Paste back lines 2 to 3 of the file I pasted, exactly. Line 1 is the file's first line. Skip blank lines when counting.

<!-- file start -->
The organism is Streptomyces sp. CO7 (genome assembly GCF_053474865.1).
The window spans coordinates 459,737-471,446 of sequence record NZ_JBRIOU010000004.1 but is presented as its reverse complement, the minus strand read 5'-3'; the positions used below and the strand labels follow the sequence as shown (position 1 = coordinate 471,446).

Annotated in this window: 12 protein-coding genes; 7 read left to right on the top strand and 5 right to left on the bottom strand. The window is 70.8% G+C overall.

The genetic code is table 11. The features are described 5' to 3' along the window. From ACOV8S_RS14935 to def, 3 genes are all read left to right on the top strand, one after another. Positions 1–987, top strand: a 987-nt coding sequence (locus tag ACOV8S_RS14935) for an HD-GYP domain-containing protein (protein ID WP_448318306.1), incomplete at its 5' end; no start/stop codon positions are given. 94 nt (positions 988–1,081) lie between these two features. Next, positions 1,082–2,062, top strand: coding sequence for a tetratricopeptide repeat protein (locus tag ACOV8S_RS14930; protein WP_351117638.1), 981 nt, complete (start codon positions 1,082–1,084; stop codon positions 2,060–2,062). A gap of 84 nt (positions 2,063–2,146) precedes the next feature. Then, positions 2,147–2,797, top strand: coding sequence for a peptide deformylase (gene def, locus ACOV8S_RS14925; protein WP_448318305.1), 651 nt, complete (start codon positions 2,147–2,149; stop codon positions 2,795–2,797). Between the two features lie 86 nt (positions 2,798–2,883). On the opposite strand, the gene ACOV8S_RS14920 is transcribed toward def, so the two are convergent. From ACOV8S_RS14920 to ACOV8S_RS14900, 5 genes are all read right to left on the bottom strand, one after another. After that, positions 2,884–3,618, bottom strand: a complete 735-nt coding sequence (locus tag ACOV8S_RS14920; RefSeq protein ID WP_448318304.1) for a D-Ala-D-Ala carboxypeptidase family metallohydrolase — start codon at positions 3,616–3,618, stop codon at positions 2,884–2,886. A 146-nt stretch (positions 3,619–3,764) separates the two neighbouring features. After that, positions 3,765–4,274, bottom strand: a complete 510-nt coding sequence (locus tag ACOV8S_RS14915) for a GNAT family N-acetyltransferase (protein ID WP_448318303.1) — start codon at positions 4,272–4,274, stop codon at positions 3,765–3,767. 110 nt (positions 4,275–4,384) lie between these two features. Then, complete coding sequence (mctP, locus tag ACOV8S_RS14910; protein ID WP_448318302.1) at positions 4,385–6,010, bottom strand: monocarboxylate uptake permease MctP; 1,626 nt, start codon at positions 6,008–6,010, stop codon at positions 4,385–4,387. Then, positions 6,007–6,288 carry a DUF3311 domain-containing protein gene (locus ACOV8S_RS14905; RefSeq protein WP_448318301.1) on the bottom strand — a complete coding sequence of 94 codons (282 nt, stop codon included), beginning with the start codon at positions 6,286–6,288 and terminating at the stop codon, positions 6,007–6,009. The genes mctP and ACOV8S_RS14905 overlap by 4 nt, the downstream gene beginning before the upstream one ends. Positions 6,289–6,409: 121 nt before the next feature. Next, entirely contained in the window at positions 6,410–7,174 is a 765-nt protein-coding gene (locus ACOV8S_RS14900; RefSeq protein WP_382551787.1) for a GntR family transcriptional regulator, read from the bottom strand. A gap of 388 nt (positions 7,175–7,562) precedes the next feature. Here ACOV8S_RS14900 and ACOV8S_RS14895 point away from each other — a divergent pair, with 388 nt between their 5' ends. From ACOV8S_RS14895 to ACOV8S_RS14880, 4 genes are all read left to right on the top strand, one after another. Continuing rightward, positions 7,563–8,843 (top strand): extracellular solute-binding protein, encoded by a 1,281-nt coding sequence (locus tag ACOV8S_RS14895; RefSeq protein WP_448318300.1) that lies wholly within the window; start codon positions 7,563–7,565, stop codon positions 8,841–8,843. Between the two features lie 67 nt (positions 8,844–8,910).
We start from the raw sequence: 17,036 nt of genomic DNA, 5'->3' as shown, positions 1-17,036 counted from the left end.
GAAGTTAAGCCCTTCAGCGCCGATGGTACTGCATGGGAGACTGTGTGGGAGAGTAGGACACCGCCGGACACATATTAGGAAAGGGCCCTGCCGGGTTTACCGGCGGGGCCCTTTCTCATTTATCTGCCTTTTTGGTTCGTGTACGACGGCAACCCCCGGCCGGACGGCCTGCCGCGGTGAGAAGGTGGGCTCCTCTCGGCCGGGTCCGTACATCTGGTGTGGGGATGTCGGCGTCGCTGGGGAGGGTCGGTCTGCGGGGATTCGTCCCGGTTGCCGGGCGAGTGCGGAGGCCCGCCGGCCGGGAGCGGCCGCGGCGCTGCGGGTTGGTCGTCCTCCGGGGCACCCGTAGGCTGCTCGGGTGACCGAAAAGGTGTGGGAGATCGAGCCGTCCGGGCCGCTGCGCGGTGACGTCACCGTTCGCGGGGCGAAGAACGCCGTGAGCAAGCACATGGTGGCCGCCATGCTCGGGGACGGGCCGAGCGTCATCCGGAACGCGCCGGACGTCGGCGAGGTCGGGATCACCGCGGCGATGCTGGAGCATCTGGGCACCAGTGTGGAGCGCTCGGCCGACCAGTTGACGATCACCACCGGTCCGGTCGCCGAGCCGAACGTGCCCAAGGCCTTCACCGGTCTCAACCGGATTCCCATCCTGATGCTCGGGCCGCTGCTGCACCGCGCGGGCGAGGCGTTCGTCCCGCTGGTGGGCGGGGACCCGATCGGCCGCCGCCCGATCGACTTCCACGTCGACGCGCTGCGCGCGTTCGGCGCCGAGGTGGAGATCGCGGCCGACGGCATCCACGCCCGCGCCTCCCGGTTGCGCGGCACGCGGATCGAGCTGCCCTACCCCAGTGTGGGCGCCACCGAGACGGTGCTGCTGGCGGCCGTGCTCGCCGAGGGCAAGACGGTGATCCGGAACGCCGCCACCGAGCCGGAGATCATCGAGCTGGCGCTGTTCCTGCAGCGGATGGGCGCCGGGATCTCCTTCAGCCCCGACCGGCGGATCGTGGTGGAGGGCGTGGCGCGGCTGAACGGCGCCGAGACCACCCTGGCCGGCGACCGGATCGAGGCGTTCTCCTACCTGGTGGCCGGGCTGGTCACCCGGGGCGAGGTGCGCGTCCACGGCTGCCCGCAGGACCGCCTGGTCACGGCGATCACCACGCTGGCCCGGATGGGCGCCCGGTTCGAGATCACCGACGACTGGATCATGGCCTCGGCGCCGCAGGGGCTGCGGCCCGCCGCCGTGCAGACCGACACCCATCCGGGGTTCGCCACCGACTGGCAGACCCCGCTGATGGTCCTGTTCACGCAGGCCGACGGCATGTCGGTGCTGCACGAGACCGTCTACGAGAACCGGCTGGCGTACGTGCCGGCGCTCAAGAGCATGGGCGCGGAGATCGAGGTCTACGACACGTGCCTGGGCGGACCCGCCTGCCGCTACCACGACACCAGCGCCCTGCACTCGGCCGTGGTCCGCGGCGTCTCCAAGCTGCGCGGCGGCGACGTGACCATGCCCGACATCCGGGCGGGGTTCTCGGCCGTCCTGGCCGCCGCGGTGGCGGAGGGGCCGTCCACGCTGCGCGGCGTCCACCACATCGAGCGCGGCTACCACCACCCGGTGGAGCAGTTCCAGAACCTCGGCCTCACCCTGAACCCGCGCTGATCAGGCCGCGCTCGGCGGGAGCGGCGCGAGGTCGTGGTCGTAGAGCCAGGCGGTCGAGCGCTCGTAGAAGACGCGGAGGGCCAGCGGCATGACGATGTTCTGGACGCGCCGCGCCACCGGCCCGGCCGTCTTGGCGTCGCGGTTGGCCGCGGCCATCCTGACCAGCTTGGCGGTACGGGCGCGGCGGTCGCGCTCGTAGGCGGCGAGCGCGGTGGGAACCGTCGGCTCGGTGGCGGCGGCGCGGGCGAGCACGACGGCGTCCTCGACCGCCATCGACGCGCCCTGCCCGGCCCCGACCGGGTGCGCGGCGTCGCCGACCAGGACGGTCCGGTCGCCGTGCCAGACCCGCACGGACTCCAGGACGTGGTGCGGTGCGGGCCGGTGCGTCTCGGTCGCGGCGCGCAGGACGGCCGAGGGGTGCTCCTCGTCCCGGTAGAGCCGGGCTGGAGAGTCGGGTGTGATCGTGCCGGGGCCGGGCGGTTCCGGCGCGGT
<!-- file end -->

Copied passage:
The window spans coordinates 459,737-471,446 of sequence record NZ_JBRIOU010000004.1 but is presented as its reverse complement, the minus strand read 5'-3'; the positions used below and the strand labels follow the sequence as shown (position 1 = coordinate 471,446).

Annotated in this window: 12 protein-coding genes; 7 read left to right on the top strand and 5 right to left on the bottom strand. The window is 70.8% G+C overall.